A karyotype test is a type of genetic testing. It looks at the size, shape, and number of chromosomes in a sample of cells from your body. Chromosomes are found in the cell nucleus, which is like the command center of a cell. Chromosomes contain your genes. Genes carry information, called DNA, that controls what you look like and how your body works.
You inherit your chromosomes from your parents. Normally, all your cells (except for egg and sperm cells) have a set of the same 46 chromosomes. The chromosomes are grouped into 23 pairs. Each pair has two chromosomes, one coming from each parent. You may develop certain genetic disorders if your cells:
- Are missing whole chromosomes or pieces of chromosomes
- Have extra chromosomes or extra pieces of chromosomes
A karyotype test checks the chromosomes in your cells to:
- See whether you have a full set of 46 chromosomes. Having too many or too few chromosomes can cause serious problems with health, growth, and normal development, such as Down syndrome (extra chromosome 21) and Turner syndrome (missing X chromosome).
- Look for changes in the structure of chromosomes, such as broken, missing, or extra parts. These changes may cause a wide variety of problems depending on which chromosome is affected. But some changes in chromosomes don’t cause problems.
Certain chromosome problems are present from birth. Chromosome problems can also develop in certain cells after birth. These problems can cause specific types of cancer.
Other names: genetic testing, chromosome testing, chromosome studies, cytogenetic analysis
What is it used for?
A karyotype test looks for unusual changes in chromosomes. It may be used to:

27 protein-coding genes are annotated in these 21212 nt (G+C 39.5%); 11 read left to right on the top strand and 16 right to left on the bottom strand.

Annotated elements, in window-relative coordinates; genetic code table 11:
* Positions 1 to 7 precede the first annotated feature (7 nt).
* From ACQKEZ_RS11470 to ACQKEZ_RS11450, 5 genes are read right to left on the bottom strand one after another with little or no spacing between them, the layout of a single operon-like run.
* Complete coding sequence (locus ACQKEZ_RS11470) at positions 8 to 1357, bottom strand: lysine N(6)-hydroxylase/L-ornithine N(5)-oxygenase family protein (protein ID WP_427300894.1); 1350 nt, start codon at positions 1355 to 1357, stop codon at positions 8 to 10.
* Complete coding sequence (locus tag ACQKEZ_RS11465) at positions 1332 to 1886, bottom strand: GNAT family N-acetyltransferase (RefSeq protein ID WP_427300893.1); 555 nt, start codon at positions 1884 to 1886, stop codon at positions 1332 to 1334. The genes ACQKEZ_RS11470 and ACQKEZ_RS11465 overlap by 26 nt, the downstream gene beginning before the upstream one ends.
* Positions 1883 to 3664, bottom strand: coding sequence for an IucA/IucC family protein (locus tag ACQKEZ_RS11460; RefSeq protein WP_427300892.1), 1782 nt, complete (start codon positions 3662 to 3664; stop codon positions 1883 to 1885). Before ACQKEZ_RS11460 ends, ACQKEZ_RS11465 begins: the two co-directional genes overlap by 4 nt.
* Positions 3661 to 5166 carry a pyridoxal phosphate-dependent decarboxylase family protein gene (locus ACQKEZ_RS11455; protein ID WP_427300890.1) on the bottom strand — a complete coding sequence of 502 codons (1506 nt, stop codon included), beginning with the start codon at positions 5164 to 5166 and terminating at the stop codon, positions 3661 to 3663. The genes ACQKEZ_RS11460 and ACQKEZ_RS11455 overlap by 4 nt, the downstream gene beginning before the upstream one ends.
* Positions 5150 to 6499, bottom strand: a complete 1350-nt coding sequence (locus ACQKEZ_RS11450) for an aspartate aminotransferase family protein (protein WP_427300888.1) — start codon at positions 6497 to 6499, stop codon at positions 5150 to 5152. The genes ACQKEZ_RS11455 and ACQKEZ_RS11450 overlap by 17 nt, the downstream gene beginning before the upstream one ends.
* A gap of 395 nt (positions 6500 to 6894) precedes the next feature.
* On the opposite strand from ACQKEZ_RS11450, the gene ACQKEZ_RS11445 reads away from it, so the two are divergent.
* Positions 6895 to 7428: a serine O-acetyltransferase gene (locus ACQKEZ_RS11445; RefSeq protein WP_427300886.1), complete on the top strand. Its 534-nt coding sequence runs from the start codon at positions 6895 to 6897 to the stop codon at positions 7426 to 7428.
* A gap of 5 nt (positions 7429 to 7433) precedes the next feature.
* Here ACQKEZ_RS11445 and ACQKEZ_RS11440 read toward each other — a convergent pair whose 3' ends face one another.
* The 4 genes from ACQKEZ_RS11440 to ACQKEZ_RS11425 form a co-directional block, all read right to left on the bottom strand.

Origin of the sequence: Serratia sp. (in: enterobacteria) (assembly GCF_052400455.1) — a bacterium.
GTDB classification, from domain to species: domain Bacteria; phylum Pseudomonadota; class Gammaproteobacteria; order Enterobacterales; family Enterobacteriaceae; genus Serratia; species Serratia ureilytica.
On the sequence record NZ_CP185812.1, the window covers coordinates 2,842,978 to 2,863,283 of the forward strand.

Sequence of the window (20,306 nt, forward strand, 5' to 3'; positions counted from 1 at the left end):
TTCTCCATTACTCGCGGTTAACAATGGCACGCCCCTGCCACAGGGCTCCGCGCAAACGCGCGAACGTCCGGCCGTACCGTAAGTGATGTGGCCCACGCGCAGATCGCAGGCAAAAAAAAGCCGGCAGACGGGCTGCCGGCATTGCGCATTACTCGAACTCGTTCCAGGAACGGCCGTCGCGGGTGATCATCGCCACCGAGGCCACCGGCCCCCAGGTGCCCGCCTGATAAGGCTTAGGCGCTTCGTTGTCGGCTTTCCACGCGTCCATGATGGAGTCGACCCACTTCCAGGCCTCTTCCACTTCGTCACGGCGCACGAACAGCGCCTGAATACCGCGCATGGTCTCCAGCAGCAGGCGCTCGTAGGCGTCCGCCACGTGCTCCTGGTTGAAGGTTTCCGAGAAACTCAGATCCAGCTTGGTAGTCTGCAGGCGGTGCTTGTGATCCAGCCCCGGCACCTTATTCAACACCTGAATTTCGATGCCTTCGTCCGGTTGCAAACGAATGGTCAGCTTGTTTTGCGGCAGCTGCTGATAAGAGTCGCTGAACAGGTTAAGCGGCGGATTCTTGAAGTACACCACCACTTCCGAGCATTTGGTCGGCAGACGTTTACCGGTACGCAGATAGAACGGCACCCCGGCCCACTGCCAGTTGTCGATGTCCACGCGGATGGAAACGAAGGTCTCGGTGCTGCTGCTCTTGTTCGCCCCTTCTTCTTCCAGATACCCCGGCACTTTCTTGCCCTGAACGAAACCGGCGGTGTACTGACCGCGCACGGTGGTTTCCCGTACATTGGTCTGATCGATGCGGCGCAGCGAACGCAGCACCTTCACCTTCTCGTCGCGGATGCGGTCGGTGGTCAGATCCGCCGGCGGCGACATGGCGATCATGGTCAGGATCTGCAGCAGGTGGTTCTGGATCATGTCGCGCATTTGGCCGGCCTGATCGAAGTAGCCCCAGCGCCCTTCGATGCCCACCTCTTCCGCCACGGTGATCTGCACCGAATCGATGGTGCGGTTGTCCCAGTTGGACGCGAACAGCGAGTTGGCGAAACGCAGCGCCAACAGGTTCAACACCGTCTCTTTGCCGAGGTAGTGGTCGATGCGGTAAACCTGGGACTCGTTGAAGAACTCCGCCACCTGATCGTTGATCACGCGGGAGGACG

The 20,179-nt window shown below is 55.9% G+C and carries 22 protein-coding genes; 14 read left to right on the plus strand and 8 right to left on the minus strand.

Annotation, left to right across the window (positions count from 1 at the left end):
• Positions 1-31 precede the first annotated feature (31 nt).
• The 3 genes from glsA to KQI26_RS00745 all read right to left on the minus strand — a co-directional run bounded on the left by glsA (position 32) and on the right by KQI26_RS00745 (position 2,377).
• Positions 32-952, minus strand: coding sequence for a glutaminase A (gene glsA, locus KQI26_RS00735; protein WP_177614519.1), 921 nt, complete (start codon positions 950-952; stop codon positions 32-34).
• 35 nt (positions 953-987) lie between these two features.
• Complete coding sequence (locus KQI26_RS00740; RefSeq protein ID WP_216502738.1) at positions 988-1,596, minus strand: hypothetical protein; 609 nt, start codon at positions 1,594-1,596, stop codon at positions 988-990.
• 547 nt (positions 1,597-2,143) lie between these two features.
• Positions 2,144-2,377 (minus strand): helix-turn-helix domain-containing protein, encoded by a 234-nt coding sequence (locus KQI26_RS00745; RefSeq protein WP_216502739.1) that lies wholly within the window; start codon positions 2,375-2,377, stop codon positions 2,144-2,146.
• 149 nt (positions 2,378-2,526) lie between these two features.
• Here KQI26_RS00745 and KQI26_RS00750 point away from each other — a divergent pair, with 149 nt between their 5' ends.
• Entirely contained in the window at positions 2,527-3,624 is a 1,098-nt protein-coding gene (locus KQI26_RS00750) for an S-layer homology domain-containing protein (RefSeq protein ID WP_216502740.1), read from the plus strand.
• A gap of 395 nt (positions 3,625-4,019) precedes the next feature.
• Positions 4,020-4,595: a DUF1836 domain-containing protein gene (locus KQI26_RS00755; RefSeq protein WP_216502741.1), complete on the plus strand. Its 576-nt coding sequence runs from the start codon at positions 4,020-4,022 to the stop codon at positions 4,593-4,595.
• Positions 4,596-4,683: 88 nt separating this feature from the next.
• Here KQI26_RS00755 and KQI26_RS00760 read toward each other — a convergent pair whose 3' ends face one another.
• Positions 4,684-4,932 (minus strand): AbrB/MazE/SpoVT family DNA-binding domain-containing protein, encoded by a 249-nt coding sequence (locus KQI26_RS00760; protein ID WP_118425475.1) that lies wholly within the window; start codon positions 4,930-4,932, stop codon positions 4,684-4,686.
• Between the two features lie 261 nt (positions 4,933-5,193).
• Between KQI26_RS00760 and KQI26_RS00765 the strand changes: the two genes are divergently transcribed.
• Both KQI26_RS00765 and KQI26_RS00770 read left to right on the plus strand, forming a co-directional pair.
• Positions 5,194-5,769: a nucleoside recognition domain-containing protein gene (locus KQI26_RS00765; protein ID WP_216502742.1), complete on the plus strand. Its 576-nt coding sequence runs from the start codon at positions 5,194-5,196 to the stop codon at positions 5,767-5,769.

- Check you and/or your family members for specific chromosome problems if you:
- Have a genetic disorder that runs in your family
- Have symptoms that may be from a genetic disorder
- Male or female infertility
- Miscarriages, if you have lost two or more pregnancies before 20 weeks
Why do I need a karyotype test?
You may need a karyotype test if:
- You’re planning to have children or are pregnant:
- To learn whether you and/or your partner have abnormal chromosomes that you could pass on to a baby
- To find out why you’re having problems getting pregnant or having miscarriages
- To check your unborn baby for genetic disorders, especially if the baby has a high risk for problems. The risk may be high if:
- The pregnant parent is age 35 or older. The overall risk of genetic birth defects is small, but the risk increases after age 35.
- Either parent has a genetic disorder, a family history of a genetic disorder, or another child with a genetic disorder.
- The results of certain prenatal screening tests weren’t normal.
- Multiple myeloma
What happens during a karyotype test?
For a karyotype test, the type of sample you provide depends on the reason for the test.
To test the chromosomes of an unborn baby, the sample may be gathered using: